New York City 's E Government Efforts And How This Can Be Reduce The Number Of Disconnected Youth

1244 WordsOct 26, 20165 Pages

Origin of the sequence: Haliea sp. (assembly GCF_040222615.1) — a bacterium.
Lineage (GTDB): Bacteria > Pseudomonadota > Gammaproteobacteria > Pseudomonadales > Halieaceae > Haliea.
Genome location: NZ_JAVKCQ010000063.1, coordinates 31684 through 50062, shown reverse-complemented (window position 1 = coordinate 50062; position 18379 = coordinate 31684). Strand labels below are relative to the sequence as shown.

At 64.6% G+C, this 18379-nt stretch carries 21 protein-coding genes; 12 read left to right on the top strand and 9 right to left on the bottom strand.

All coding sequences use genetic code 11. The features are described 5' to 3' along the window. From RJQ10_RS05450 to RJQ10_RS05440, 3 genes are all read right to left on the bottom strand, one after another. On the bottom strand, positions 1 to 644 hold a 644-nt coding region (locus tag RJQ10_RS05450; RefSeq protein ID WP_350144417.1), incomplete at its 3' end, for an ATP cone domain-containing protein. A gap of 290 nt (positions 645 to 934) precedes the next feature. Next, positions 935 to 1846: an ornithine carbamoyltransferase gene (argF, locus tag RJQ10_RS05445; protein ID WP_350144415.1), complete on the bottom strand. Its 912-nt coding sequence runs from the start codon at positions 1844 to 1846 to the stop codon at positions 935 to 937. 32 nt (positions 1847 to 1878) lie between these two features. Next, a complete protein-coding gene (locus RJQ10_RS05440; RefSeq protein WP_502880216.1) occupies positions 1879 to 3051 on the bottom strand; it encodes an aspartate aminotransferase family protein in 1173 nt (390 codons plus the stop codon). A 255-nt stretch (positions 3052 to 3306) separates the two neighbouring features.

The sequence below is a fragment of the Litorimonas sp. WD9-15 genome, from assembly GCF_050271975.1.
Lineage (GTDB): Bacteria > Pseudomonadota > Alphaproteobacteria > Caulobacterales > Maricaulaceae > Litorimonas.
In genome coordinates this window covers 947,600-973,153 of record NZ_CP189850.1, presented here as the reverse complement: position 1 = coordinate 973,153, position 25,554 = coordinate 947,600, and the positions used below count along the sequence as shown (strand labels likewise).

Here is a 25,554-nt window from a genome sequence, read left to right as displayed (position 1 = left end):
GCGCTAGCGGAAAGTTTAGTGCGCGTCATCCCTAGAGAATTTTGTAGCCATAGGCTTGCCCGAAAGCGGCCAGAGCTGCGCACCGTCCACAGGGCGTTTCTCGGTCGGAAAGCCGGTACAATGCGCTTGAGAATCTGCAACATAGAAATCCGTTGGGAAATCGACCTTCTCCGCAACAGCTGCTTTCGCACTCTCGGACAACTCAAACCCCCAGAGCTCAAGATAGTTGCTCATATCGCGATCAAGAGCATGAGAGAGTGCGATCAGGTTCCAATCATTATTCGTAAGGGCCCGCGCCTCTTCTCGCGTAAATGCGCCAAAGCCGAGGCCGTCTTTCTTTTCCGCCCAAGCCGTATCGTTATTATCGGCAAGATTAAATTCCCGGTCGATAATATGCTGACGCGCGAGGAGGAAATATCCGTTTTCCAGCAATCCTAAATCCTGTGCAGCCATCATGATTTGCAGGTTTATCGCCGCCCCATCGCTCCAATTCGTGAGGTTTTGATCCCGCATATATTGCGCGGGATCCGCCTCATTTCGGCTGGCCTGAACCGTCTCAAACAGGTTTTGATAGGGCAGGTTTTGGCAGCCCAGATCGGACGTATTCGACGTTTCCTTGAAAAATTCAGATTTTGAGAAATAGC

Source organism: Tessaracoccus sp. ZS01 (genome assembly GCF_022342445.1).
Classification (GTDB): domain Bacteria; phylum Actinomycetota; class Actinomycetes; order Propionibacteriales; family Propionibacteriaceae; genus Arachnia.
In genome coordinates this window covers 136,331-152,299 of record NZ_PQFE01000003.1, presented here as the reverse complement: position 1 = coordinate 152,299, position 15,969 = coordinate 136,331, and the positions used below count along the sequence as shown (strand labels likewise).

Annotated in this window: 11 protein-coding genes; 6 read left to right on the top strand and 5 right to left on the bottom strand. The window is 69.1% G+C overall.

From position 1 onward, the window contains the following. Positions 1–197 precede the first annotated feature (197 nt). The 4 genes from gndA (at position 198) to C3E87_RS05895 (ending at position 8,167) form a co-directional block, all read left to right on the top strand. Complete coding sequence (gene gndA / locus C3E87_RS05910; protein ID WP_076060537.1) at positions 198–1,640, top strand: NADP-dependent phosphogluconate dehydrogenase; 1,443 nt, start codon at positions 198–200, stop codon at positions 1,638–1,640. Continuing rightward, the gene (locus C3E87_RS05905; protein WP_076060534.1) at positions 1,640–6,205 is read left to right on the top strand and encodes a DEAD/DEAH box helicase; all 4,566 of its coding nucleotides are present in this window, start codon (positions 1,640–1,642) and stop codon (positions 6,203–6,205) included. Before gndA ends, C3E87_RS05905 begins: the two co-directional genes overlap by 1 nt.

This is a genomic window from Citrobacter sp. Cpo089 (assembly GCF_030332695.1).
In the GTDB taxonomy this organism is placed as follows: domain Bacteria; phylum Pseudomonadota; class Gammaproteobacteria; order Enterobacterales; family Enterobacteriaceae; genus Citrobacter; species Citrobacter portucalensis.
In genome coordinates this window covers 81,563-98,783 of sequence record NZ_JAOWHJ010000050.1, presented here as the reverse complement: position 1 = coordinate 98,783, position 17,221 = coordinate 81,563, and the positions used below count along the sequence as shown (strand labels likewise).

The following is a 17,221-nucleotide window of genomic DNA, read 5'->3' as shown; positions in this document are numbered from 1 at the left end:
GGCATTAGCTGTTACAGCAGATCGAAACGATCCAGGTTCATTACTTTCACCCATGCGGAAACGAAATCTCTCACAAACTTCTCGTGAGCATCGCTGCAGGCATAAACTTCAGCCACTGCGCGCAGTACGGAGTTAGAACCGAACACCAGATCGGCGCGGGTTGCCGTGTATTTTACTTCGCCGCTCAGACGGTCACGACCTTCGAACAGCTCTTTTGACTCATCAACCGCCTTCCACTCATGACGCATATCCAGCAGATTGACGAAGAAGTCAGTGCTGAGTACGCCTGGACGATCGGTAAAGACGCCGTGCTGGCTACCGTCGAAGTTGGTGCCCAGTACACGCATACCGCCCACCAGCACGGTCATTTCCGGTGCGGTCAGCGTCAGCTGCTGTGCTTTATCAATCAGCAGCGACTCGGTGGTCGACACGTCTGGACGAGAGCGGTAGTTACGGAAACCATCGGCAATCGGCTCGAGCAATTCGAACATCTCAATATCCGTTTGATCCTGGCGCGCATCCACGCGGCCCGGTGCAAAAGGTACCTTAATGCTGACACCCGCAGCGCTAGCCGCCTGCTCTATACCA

Abstract In recent years, public and government attention has begun to focus on New York City 's young residents between the ages of 16 and 24 who are neither in school nor working. There are many factors behind why youth become disconnected. Some became disconnected when they dropped out of high school; others might be struggling to raise their own children; still others struggle with physical or mental health problems, or other barriers to education or employment. This paper will examine the implementation and impact, if any, of New York City’s E government efforts and how this can be used to reduce the number of disconnected youth. Our primary focus will be the Department of Community and Development (DYCD) since they are the agency committed to serving New York City’s youth. Introduction New York City is home to about 186,000 young people between the ages of 17 through 24 who are homeless, in foster care, involved in the justice system, or are neither employed nor enrolled in an educational institution (Opportunity Youth Agenda). These youth have been coined the term “opportunity youth” by the White house. An estimated fewer than 40,000 disconnected youth were reached by city programs which leaves over two thirds of youth underserved. The percentage of youth ranging from ages 16 to 24 participating in the labor market has decreased from 45 percent to 29 percent. This in turn has spiked unemployment rates from 13 percent to 20 percent for that age group. According

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